Col. Robinson, tell us a little about yourself and your ministry. I have served in the Army for 30 years, 26 of which were as an Army chaplain. I am the senior UPCI Military Chaplain serving on active duty. I currently serve as Command Chaplain for the U.S. Army Corps of Engineers in Washington, D.C. and am responsible for religious support and advisement to over 34,000 U.S. Army Corps of Engineer personnel stationed worldwide.

 

What requirements are there when it comes to being an Army chaplain?

To fulfill the requirements for becoming an Army chaplain you must…

(1)  Be a U.S. citizen.

(2)  Be at least 21 years of age and under age 42 by the date you commission into the Active Army or under the age of 47 at the time of commissioning for National Guard or Reserve.

(3)  Have completed your basic theological education for your denomination (for the UPCI means completing the ministerial requirements that leads to ordination).

(4)  Possess a baccalaureate degree of no less than 120 semester hours, and a graduate degree in theological or religious studies with at least 72 semester hours in graduate work from accredited institutions.

(5)  Be ordained and endorsed by your denomination to serve in one of the components of the Army (i.e. Active Army, Army National Guard or Army Reserve).

(6) Have completed at least two years of post-theological education professional experience in your denomination (for active duty only).

(7)  Have served a minimum of two years in a full-time professional capacity as a member of your denomination, validated by an endorsing agency (this requirement does not apply to Army Reserve or Army National Guard applicants).

(8) Be able to obtain a security clearance and pass a physical exam at a Military Entrance Processing Station (MEPS).

Is Army chaplaincy something you can do as a career?

You can serve as an Army chaplain for a minimum of 20 years, retire and receive a pension immediately, or continue service until the mandatory retirement age of 62. Many military service members are able to serve their required years to receive a pension and begin a second career (while receiving a retirement pension with all the additional benefits).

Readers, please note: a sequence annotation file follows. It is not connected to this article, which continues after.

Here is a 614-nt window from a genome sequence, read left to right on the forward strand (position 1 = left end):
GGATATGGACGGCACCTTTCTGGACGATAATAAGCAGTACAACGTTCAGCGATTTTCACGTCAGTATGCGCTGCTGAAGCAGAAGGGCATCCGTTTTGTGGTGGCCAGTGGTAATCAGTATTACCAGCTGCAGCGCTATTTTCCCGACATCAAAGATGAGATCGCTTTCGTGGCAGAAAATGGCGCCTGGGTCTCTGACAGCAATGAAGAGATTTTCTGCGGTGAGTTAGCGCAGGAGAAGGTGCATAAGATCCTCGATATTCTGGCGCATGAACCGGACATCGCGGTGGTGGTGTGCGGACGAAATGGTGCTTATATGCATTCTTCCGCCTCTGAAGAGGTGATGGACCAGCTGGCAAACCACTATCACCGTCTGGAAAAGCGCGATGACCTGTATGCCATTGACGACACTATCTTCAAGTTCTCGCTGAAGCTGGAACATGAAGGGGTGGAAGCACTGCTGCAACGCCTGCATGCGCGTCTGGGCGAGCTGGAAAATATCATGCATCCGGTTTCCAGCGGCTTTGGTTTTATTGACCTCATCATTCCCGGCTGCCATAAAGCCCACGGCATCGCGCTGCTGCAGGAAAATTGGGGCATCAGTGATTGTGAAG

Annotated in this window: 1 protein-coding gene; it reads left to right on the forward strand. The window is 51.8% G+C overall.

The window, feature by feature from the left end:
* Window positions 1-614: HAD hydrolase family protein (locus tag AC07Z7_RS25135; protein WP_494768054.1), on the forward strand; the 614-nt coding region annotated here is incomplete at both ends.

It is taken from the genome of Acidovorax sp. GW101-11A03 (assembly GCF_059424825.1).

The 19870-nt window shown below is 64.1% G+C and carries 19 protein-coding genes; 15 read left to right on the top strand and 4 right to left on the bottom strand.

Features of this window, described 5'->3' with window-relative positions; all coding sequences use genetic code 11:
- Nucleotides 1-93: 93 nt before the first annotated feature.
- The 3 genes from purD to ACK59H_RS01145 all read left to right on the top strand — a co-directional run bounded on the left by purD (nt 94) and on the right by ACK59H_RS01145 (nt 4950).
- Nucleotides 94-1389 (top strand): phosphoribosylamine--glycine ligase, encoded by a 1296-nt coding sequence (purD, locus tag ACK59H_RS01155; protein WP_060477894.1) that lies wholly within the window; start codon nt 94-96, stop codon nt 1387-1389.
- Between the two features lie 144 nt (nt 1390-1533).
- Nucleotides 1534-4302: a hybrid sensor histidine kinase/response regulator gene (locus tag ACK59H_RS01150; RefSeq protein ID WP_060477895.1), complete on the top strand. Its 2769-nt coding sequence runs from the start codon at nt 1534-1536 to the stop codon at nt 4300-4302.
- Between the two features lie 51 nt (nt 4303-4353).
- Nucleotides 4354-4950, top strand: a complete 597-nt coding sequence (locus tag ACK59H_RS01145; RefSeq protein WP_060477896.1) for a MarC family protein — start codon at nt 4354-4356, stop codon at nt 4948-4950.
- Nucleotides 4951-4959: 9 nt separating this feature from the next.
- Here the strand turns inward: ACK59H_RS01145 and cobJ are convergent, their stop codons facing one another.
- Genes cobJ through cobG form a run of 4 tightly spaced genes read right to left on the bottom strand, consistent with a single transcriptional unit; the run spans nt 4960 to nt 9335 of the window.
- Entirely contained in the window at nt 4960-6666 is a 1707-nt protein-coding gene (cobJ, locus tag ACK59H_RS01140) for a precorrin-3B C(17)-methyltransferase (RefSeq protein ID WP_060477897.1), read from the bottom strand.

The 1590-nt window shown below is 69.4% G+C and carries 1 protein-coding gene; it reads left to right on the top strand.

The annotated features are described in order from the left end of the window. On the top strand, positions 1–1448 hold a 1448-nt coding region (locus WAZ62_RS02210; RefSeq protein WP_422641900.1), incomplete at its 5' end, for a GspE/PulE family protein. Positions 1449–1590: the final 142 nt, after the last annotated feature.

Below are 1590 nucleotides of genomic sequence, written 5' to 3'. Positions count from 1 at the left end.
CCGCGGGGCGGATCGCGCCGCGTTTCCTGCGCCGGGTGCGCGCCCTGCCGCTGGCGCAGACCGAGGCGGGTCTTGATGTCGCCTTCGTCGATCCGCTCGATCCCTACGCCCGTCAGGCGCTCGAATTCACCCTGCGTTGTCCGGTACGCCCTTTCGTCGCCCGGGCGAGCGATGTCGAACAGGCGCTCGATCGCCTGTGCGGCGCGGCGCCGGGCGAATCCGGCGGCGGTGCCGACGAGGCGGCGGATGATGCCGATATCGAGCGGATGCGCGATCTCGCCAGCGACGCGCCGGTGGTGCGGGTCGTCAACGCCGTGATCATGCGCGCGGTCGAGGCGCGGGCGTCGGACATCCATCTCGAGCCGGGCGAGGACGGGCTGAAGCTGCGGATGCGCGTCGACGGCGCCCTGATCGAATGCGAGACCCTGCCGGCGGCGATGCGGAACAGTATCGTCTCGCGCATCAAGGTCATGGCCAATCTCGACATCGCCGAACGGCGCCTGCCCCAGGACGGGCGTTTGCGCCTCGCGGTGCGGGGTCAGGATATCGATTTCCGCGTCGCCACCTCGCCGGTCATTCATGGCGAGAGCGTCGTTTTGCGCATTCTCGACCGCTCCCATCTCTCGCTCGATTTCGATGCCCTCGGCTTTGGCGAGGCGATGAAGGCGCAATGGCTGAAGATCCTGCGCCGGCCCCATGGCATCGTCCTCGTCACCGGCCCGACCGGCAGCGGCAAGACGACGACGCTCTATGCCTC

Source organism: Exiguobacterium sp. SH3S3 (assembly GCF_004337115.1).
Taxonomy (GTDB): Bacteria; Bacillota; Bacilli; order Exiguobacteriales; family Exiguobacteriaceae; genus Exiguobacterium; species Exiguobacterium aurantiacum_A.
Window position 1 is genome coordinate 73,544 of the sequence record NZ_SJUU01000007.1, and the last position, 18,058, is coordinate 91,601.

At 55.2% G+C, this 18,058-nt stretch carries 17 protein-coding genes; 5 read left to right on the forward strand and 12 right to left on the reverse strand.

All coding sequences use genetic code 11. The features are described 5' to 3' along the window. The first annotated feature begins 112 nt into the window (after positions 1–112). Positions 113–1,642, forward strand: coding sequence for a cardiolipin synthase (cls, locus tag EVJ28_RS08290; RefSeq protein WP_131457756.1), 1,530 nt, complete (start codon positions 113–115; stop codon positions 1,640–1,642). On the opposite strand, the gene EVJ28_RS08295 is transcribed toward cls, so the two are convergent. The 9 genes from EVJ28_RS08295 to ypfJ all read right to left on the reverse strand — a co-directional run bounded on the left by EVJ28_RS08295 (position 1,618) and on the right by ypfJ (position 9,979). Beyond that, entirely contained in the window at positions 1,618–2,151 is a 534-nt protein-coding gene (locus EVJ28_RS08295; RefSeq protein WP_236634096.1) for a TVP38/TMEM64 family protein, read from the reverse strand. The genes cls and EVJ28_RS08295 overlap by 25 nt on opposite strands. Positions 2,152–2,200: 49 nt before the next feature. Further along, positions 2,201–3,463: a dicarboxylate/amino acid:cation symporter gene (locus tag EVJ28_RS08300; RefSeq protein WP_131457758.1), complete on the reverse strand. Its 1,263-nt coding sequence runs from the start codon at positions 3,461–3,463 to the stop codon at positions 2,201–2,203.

What exactly does an Army chaplain do?

While not an exhaustive list, an Army chaplain is the subject matter expert on religion and is guided in ministry by the Chaplain Corps’ three core competencies of nurture the living, care for the wounded, and honor the fallen. Your initial assignment into the Army places you in a battalion size unit (500-1,000 service members and their families) to provide or perform religious support. As the Religious Support Officer, you are also the personal advisor to the Commander.

As an Army chaplain, you can serve in a variety of positions and capacities that allow you to make full proof of your ministry over the course of your career. You also have the opportunity to receive specialized education and training with certifications relevant to the ministry of a pastor.  These include Family Life Ministry, which provides licensing in clinical family and marriage therapy counseling; Clinical Pastoral Education, which qualifies you for hospital chaplaincy; and many other training and certification opportunities which enhance your ministry capability within both the military and civilian pastoral contexts.

There are also ample opportunities for preaching, teaching and counseling. Additionally, you will minister to members of other military branches in conventional settings (i.e. garrisons, chapels, retreats, etc.) or deployed environments (i.e. combat operating bases and in the field). As an Army chaplain, you have the opportunity to make a lifelong impact in the lives of our nation’s warriors and their families through weddings, water and Holy Ghost baptisms, funerals, and crisis interventions, etc. The role of a chaplain is critical when the lives of these men and women need a voice of encouragement and direction.